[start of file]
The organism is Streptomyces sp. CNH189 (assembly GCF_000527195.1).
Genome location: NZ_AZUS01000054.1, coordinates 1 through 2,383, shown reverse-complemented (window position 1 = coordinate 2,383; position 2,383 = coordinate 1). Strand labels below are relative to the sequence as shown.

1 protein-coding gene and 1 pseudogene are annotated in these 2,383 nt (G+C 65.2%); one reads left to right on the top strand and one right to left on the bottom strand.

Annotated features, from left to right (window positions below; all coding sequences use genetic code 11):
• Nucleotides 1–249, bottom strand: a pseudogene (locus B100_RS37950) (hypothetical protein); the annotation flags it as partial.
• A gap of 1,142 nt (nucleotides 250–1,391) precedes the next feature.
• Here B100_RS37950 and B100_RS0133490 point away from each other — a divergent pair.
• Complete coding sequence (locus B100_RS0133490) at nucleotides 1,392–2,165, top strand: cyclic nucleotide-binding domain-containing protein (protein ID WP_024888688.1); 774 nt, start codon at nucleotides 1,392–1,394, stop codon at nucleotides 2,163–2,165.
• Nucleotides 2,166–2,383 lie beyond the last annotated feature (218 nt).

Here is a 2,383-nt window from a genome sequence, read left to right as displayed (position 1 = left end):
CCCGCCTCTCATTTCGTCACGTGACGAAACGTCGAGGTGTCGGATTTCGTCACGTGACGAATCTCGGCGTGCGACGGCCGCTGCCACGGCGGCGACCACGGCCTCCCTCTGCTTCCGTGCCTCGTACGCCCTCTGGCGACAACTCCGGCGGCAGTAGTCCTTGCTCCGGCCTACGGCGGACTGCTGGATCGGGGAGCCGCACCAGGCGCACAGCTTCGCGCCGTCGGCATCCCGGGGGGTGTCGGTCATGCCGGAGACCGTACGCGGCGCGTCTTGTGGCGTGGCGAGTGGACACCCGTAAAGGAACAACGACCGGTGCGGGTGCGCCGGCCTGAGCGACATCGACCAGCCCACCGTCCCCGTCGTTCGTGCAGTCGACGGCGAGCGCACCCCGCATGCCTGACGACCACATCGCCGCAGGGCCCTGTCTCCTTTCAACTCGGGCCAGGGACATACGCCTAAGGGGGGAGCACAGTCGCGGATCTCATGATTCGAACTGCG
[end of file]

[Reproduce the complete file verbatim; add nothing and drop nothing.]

The organism is Streptomyces sp. CNH189 (assembly GCF_000527195.1).
Genome location: NZ_AZUS01000054.1, coordinates 1 through 2,383, shown reverse-complemented (window position 1 = coordinate 2,383; position 2,383 = coordinate 1). Strand labels below are relative to the sequence as shown.

1 protein-coding gene and 1 pseudogene are annotated in these 2,383 nt (G+C 65.2%); one reads left to right on the top strand and one right to left on the bottom strand.

Annotated features, from left to right (window positions below; all coding sequences use genetic code 11):
• Nucleotides 1–249, bottom strand: a pseudogene (locus B100_RS37950) (hypothetical protein); the annotation flags it as partial.
• A gap of 1,142 nt (nucleotides 250–1,391) precedes the next feature.
• Here B100_RS37950 and B100_RS0133490 point away from each other — a divergent pair.
• Complete coding sequence (locus B100_RS0133490) at nucleotides 1,392–2,165, top strand: cyclic nucleotide-binding domain-containing protein (protein ID WP_024888688.1); 774 nt, start codon at nucleotides 1,392–1,394, stop codon at nucleotides 2,163–2,165.
• Nucleotides 2,166–2,383 lie beyond the last annotated feature (218 nt).

Here is a 2,383-nt window from a genome sequence, read left to right as displayed (position 1 = left end):
CCCGCCTCTCATTTCGTCACGTGACGAAACGTCGAGGTGTCGGATTTCGTCACGTGACGAATCTCGGCGTGCGACGGCCGCTGCCACGGCGGCGACCACGGCCTCCCTCTGCTTCCGTGCCTCGTACGCCCTCTGGCGACAACTCCGGCGGCAGTAGTCCTTGCTCCGGCCTACGGCGGACTGCTGGATCGGGGAGCCGCACCAGGCGCACAGCTTCGCGCCGTCGGCATCCCGGGGGGTGTCGGTCATGCCGGAGACCGTACGCGGCGCGTCTTGTGGCGTGGCGAGTGGACACCCGTAAAGGAACAACGACCGGTGCGGGTGCGCCGGCCTGAGCGACATCGACCAGCCCACCGTCCCCGTCGTTCGTGCAGTCGACGGCGAGCGCACCCCGCATGCCTGACGACCACATCGCCGCAGGGCCCTGTCTCCTTTCAACTCGGGCCAGGGACATACGCCTAAGGGGGGAGCACAGTCGCGGATCTCATGATTCGAACTGCG